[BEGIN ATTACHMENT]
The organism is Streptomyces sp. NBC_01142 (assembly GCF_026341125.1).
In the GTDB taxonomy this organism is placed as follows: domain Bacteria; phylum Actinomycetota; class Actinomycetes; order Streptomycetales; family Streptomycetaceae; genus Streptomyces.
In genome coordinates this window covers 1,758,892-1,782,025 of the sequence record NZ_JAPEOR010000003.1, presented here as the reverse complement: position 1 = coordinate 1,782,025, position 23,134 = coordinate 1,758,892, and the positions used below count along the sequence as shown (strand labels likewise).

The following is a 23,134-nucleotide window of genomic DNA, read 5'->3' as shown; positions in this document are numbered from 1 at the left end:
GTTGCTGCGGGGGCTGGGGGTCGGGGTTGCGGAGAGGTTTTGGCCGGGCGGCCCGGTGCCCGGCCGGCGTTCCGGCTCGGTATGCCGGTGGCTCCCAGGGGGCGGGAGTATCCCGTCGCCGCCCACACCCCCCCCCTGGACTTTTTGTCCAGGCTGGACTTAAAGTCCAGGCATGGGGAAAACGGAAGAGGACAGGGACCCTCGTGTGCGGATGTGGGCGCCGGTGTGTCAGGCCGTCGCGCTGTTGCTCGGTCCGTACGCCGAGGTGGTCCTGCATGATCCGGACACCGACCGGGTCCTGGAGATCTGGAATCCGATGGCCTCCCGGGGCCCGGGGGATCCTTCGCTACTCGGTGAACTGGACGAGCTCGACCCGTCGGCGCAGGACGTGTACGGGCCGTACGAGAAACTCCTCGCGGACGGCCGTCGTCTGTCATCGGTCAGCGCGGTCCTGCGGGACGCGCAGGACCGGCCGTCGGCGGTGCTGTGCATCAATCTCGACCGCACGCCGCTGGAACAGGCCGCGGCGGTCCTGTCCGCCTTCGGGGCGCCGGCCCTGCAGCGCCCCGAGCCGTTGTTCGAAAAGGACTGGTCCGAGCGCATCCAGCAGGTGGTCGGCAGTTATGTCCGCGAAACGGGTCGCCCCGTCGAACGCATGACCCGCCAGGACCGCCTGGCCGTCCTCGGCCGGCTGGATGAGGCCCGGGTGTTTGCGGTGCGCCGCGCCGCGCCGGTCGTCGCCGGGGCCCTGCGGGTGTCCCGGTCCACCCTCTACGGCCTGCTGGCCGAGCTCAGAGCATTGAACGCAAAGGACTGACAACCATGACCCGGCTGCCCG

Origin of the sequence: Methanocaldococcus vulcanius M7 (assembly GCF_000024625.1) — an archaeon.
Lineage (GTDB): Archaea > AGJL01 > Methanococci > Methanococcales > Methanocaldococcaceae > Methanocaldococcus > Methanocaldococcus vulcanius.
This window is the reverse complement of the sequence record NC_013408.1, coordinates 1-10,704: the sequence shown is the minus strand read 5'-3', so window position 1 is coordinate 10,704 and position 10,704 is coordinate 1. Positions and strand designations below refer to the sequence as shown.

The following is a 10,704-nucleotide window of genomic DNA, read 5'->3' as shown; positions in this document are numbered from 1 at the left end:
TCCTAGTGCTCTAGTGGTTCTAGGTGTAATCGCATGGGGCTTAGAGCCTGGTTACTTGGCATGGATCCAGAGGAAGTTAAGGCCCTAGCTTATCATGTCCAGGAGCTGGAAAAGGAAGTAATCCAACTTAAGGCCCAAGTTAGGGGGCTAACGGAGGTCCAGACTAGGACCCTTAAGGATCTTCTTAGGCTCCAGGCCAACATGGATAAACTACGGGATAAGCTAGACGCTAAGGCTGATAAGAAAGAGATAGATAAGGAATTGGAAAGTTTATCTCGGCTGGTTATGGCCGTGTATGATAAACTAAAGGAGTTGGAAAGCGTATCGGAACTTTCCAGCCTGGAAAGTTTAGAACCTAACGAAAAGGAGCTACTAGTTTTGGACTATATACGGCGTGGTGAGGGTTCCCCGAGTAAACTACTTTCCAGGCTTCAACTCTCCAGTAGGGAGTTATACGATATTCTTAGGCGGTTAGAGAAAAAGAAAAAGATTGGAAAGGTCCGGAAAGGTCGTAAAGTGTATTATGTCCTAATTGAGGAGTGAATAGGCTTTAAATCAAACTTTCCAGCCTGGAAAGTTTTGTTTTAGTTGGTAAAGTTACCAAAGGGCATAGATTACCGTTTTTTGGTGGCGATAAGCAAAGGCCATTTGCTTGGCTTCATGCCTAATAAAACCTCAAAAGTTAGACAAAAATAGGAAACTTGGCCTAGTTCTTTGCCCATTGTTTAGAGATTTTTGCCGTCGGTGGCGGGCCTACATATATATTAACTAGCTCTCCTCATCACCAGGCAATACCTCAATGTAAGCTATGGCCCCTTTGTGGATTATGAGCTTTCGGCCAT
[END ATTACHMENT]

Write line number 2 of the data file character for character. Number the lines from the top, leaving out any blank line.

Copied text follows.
In the GTDB taxonomy this organism is placed as follows: domain Bacteria; phylum Actinomycetota; class Actinomycetes; order Streptomycetales; family Streptomycetaceae; genus Streptomyces.